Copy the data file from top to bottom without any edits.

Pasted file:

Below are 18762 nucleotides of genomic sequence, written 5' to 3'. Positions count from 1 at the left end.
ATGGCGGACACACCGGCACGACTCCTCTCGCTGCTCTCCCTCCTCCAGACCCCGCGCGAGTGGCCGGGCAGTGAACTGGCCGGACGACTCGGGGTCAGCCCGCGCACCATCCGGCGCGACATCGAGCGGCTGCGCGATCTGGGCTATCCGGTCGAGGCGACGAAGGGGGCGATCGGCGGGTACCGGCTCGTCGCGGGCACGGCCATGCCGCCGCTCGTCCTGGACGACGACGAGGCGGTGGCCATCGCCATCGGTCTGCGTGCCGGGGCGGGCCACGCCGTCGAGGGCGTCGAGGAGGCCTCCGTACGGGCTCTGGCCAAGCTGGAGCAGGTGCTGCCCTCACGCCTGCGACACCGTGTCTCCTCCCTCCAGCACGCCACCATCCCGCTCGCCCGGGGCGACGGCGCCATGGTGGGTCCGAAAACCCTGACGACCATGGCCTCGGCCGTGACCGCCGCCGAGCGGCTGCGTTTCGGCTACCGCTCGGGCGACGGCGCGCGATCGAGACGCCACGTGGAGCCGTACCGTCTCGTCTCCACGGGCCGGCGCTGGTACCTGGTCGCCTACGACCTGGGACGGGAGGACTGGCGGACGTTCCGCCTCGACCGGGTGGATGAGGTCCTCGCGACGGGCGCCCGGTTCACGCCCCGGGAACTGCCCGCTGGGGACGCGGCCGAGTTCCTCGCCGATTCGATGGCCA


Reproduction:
Below are 18762 nucleotides of genomic sequence, written 5' to 3'. Positions count from 1 at the left end.
ATGGCGGACACACCGGCACGACTCCTCTCGCTGCTCTCCCTCCTCCAGACCCCGCGCGAGTGGCCGGGCAGTGAACTGGCCGGACGACTCGGGGTCAGCCCGCGCACCATCCGGCGCGACATCGAGCGGCTGCGCGATCTGGGCTATCCGGTCGAGGCGACGAAGGGGGCGATCGGCGGGTACCGGCTCGTCGCGGGCACGGCCATGCCGCCGCTCGTCCTGGACGACGACGAGGCGGTGGCCATCGCCATCGGTCTGCGTGCCGGGGCGGGCCACGCCGTCGAGGGCGTCGAGGAGGCCTCCGTACGGGCTCTGGCCAAGCTGGAGCAGGTGCTGCCCTCACGCCTGCGACACCGTGTCTCCTCCCTCCAGCACGCCACCATCCCGCTCGCCCGGGGCGACGGCGCCATGGTGGGTCCGAAAACCCTGACGACCATGGCCTCGGCCGTGACCGCCGCCGAGCGGCTGCGTTTCGGCTACCGCTCGGGCGACGGCGCGCGATCGAGACGCCACGTGGAGCCGTACCGTCTCGTCTCCACGGGCCGGCGCTGGTACCTGGTCGCCTACGACCTGGGACGGGAGGACTGGCGGACGTTCCGCCTCGACCGGGTGGATGAGGTCCTCGCGACGGGCGCCCGGTTCACGCCCCGGGAACTGCCCGCTGGGGACGCGGCCGAGTTCCTCGCCGATTCGATGGCCA